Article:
Why won’t Safari open that web page?

A few days ago I warned that those still using older versions of Mac OS X are likely to have problems making secure HTTPS connections with many websites, because of a security certificate due to expire on 30 September. Unfortunately, it has turned out that this isn’t confined to older Mac OS X, and can even affect Monterey betas. And there’s more than one certificate which has now expired.


The signs of trouble are obvious. You try to connect to an affected website using Safari, only to be informed that This Connection Is Not Private. That Safarian error message means that it tried to connect using HTTPS, and has detected a certificate problem. This can affect any (reasonably recent) version of Safari, running on macOS, iOS or iPadOS, and on pretty well any version of those operating systems. It may appear sporadic, although once it has affected a site, Safari is unlikely to be able to make that connection properly again.

The solution depends on your confidence that the error is spurious, which depends on how much trust you can put into that address and site. You might wish to use another browser like Firefox to check the website out before making any decision, then clicking on Show Details to proceed further in Safari.


Further information provided by Safari is helpful, explaining the certificate expiry, giving that date and inviting you to check your Mac’s clock. If you’re happy that doesn’t explain the problem, click to view the certificate.


In this case, the site’s certificate remains valid until the end of this year, but the intermediate certificate R3 has expired.


Although this is a Let’s Encrypt certificate chain, the first of the certificates to expire wasn’t its DST Root CA X3 which we were warned about, which remained valid at the time that this happened to me. The first certificate to expire was the intermediate R3, which expired on 29 September, a day earlier.


Step back to the Root Certificate, and you’ll see that’s due to expire on 30 September, the very next day.

The immediate solution is to manually approve that site’s certificate, which bypasses the expiry of its other certificates. Safari will then add a special certificate to your keychain for that particular site.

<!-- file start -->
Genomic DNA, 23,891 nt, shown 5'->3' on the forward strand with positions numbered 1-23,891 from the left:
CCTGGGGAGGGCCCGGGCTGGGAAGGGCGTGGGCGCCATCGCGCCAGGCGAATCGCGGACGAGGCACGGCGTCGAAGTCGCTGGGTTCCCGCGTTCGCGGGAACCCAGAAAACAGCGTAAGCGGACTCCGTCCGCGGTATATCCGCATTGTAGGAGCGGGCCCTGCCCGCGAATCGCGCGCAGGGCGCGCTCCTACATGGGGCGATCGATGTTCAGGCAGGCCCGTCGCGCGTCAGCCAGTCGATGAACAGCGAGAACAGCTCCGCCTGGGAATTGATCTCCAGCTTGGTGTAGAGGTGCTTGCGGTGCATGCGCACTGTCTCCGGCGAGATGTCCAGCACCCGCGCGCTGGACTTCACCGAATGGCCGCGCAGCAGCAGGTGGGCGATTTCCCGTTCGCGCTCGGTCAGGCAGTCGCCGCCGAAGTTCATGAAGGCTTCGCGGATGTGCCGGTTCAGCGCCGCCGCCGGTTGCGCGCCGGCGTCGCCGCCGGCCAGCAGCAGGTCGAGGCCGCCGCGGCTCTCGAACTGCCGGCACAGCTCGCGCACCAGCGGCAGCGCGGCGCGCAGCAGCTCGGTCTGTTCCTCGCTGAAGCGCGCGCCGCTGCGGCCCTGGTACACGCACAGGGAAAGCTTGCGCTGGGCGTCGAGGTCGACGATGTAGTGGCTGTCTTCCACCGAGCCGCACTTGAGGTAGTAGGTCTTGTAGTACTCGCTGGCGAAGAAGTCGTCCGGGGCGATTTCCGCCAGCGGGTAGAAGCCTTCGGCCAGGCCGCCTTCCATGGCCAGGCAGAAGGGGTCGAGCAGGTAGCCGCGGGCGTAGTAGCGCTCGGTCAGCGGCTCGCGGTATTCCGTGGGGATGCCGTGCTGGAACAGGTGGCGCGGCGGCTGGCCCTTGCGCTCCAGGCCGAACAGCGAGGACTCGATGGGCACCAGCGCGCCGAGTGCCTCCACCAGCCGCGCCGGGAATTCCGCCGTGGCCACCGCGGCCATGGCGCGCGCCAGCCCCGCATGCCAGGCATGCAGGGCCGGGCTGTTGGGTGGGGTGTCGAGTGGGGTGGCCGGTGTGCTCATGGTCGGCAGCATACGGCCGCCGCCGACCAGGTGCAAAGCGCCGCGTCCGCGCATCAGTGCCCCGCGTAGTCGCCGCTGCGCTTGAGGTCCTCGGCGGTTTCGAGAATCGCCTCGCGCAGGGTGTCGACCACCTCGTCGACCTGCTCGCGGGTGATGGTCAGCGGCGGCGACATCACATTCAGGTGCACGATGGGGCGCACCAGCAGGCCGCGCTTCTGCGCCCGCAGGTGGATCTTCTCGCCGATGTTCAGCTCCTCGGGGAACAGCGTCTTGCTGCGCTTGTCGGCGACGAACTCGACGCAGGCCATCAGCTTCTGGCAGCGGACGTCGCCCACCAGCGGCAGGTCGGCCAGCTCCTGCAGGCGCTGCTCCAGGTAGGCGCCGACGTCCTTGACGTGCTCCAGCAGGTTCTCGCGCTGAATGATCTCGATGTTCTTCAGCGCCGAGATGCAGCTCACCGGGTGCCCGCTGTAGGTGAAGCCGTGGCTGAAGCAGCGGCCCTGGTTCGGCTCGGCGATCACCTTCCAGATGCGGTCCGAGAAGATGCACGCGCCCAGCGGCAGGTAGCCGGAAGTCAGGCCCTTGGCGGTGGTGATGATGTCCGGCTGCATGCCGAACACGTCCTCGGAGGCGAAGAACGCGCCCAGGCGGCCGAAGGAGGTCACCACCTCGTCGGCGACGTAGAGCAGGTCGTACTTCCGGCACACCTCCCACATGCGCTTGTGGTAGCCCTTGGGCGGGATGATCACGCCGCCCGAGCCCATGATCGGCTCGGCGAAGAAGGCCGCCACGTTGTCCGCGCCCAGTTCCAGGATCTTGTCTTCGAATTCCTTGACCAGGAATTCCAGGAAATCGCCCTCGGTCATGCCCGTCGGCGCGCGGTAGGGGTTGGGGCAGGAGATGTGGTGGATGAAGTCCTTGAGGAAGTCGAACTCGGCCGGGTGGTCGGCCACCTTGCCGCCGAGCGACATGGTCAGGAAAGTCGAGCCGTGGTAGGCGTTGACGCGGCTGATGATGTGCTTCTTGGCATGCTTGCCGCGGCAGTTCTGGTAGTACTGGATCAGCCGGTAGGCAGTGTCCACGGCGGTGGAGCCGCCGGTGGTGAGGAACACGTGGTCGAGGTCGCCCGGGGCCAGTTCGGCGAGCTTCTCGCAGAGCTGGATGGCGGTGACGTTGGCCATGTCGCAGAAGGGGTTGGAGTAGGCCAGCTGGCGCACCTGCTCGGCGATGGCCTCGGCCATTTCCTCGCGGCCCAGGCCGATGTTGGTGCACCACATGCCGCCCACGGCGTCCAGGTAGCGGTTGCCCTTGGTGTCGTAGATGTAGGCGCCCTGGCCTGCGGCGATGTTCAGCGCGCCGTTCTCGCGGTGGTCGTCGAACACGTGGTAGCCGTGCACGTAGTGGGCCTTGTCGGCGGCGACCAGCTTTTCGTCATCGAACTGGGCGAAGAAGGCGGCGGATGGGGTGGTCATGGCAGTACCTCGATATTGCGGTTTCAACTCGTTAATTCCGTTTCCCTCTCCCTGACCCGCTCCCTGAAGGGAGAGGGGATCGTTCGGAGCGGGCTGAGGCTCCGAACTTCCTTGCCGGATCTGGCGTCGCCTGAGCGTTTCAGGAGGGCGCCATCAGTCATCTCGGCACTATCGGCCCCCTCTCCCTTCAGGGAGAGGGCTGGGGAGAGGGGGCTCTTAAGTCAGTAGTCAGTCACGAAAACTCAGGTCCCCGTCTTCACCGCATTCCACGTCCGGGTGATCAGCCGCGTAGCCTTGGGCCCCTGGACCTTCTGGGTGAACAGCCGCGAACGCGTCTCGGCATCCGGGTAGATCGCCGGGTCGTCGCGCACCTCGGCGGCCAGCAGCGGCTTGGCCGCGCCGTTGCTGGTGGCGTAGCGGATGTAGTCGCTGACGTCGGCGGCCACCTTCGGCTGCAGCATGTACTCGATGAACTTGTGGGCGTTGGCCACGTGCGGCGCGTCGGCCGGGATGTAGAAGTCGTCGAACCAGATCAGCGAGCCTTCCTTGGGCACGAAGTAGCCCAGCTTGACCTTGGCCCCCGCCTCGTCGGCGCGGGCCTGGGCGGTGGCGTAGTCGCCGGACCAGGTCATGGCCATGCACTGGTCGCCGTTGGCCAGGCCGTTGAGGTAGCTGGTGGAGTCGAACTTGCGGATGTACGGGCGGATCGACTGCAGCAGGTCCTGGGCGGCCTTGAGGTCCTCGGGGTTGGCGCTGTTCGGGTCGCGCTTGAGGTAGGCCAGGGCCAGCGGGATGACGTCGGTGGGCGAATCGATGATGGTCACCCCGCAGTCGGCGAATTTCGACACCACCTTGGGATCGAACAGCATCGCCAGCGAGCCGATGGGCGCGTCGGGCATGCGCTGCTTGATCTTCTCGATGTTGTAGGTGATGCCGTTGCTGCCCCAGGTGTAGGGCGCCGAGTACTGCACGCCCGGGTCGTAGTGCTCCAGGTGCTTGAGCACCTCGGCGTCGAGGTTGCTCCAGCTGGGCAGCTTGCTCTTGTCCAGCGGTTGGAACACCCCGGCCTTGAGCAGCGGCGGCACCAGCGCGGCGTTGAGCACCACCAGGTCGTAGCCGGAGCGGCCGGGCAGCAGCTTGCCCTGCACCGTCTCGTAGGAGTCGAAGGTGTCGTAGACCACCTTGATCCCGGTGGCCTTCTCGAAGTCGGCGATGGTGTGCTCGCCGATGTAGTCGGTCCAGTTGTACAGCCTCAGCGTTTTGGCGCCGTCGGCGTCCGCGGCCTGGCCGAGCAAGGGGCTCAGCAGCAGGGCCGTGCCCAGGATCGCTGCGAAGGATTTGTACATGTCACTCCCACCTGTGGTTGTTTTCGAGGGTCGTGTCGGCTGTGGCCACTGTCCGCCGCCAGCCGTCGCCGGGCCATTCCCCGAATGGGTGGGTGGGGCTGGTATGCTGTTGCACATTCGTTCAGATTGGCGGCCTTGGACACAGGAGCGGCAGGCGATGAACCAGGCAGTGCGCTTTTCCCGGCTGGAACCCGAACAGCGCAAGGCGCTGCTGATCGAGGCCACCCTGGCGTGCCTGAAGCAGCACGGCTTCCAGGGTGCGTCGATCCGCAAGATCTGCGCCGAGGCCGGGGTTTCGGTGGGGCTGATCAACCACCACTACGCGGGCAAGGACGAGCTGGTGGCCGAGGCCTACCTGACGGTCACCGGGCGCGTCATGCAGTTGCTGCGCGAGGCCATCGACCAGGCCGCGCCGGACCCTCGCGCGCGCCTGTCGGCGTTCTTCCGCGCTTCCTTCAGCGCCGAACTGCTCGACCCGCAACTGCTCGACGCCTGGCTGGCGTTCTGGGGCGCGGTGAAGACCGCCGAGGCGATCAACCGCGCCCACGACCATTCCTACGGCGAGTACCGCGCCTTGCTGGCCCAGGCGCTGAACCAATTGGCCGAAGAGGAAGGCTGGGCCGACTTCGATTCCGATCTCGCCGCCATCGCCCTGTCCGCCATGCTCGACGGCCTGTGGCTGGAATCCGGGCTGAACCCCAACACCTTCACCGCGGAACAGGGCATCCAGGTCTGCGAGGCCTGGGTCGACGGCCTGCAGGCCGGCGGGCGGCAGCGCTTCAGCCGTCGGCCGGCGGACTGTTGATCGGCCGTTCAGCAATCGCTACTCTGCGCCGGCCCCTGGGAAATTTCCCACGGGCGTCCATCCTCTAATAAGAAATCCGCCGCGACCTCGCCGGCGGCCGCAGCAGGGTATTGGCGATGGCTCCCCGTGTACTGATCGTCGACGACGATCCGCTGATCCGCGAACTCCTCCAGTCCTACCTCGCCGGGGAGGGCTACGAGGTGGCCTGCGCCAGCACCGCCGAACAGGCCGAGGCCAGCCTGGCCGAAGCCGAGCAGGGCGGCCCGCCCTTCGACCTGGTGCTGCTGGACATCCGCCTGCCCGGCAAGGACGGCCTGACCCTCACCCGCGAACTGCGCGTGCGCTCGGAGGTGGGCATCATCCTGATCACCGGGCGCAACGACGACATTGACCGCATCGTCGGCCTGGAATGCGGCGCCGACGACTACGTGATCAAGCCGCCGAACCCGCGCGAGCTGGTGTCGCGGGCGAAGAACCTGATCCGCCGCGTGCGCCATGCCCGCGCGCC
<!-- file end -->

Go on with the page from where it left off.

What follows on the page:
Once that has been added, you can continue to access that specific site, but others which rely on the same chain of trust will need to be added individually.

However, according to my previous article, this shouldn’t affect macOS 10.12 or later. So why did I have this problem in 11.6?

To answer this, I tried making the same connection on my iPhone (iOS 15), which failed similarly, and on my M1 Mac mini (macOS 12 beta 8), which had no problems at all with that site. Indeed, it showed a different chain of trust altogether.


The site’s certificate appears identical, although the Root Certificate is different, ISRG Root X1, which is the replacement for the DST Root CA X3 expiring on 30 September.


The intermediate certificate R3 here has an expiry date in 2025.


And the Root doesn’t expire until 2035.

So how come two different Macs connecting to the same site get such different chains of trust?

The answer I suspect lies in the caching of certificate checks. Both my iMac and iPhone have connected to this site previously, and rather than performing a full certificate check every time, macOS is just using old results, which still refer to the old intermediate and Root certificates. My M1 Mac mini had never connected to that site, so had to perform a fresh check on the chain of trust, which then traced back to the current chain with its replaced intermediate and Root certificates.

What can you do about this more generally, to save you from having to make each broken site an exception? As far as I know, nothing that you’d want to. Emptying Safari’s caches doesn’t help, as I think the old certificate information is held in a separate security database to which the user has no access. Unless you know better.

No thanks to Let’s Encrypt, which seems unaware that any of this might cause such problems.


Whether you’re running a server which relies on Let’s Encrypt certificates, or trying to connect your browser to one, the most helpful and information page on the subject is this one from Certify The Web.

Thanks to Peter for that link.